When I was a very young teenager, I started smoking. Soon, I was given two extremely clear choices, ultimatums. “Stop smoking,” was echoed by my choir director who threatened to kick me out of a singing group, and my gymnastics coach who promised to oust me from the team.
I made a choice that preserved aspects of my youth that mattered the most to me then: music and sports.
That meant making an opposite choice that bucked the tide of what my peers were choosing, made me a little “un-cool” (in the vernacular of the early 1970’s) and ultimately led to social choices that kept me far away from illegal drugs.
Choosing wholesome things I loved more than the negative influences of peer pressure changed my life direction and helped put me on a vastly different path than before.
Choosing well to stop smoking had a part in influencing my ability to continue to sing in college, and eventually changed some life directions years later. Another important choice radically change my life direction. Choosing to reject my parent’s religion and become a Christian when I was 16 had an even greater impact on my life than choosing music or sports, both then and now.
Largely because of my newly found faith in Christ, and partly because of my singing I could afford college. I ventured out toward college without a penny to my name, and academic and music scholarships were blessings that funded four years of study, nearly debt free.
Music and singing opened the door to a college education, first in California and then in Arizona. I was privileged to travel half of the U.S. doing summer concerts. Music helped foster friendships and relationships with fellow musicians (including meeting my husband!)
For thirty-five years I have enjoying the blessings of being able to sing solos, and love singing with others in ensembles and choirs. I choose now to honor the Lord through music.
My education led to my career as a legal government manager, and ultimately that career provides me now with opportunities to make a real difference in government law. My professional duties are a source of daily fulfillment, and give income, medical insurance (a means to better health) and a pension for my retirement. Without seeking to educate myself, I would have been ill-prepared to fulfill the responsibilities of my career as a legal manager.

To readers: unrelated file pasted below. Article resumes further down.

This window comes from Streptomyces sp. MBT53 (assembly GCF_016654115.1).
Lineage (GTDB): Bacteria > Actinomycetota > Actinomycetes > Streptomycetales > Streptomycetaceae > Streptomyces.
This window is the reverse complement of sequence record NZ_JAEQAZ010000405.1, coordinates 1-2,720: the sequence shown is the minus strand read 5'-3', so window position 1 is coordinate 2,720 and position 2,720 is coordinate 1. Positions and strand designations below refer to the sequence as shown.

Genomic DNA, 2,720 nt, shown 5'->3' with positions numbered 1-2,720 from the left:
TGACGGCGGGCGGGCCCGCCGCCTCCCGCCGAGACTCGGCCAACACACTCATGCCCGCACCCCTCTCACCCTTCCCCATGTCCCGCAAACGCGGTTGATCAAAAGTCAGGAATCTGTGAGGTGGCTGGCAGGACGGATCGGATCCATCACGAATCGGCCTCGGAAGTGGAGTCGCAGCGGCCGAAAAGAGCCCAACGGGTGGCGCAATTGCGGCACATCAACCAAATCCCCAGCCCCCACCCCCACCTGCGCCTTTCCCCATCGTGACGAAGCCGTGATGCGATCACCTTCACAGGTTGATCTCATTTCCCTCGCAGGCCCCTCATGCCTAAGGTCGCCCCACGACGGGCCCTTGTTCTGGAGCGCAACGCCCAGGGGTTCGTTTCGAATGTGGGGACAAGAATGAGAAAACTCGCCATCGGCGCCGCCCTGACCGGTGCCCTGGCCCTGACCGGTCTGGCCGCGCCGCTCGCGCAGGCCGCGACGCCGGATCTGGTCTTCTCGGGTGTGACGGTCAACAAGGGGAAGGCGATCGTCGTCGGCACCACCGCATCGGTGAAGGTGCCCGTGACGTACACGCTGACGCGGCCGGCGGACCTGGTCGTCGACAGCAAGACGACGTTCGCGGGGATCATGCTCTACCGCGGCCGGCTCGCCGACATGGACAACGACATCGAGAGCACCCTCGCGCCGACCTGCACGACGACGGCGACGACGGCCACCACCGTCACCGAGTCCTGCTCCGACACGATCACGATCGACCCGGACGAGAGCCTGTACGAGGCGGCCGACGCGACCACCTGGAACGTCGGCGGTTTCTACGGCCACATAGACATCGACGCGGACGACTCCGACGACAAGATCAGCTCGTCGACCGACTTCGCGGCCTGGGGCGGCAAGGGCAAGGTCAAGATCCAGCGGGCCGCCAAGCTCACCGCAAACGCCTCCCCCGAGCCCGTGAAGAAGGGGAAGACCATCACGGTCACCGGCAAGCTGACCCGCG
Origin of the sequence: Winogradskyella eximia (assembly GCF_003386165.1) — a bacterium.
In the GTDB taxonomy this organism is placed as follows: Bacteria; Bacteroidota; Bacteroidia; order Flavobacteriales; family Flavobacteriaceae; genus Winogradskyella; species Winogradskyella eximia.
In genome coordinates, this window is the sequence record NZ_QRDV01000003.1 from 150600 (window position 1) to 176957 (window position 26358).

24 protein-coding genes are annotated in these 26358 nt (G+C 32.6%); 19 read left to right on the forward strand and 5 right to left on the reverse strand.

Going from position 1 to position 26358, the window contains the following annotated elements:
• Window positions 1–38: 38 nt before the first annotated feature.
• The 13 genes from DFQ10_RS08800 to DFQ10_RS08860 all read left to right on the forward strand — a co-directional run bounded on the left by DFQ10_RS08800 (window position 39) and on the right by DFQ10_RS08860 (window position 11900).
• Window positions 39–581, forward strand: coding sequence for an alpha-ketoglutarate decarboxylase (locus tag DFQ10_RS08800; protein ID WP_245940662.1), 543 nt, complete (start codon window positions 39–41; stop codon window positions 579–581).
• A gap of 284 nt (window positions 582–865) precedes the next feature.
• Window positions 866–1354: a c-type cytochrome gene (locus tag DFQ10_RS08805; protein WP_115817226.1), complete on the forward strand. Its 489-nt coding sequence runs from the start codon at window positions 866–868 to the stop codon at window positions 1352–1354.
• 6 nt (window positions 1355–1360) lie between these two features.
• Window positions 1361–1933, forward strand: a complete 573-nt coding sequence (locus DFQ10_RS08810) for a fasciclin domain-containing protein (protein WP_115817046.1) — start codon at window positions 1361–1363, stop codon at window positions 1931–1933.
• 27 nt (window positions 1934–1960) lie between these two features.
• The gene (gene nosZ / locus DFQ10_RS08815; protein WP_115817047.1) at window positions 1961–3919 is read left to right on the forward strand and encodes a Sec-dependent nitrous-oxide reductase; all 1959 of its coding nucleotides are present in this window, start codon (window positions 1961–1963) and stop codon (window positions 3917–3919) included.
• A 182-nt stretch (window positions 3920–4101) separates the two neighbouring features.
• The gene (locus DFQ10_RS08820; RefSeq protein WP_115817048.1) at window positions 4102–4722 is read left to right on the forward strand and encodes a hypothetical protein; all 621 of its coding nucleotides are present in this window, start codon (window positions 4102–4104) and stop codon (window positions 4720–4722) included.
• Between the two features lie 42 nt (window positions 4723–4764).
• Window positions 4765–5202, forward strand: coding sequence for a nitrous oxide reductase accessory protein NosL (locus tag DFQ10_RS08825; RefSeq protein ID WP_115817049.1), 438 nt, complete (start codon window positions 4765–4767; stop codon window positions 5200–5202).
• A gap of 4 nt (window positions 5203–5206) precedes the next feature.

These two early, seemingly small choices in my teen years, filtered down over time with remote impact on many aspects of my daily life, even today.
Choices to change your lupus
Many other choices along the way contributed to who I have become and the place I find myself in today. If we could predict the outcome of each choice, perhaps we would never have the courage to risk and sail out into adventures and choices with unknown outcomes.
My choices today will definitely influence tomorrow, but I have no way to precisely predict how they will affect me. But, by listening to wisdom and making good choices, I am much more likely on a better path, headed toward a better end.
What choices can you make today that will affect your lupus positively?
Here are some of mine:
- Eat healthy foods, avoid unhealthy ones, drink enough water
- Get enough sleep and rest when fatigue hits
- Take my medications, every day, every dose and get my Benlysta infusions like clockwork
- Keep my doctor appointments, get my lab work done and be a compliant patient
- Exercise when mobility permits and rest when lupus flares
- Cultivate the relationships and friendships that matter
- Advocate for lupus awareness, educate and encourage other lupus patients
- Plan on being a victor, and reject the temptation of a victim mindset
- Intentionally cherish each day God gives me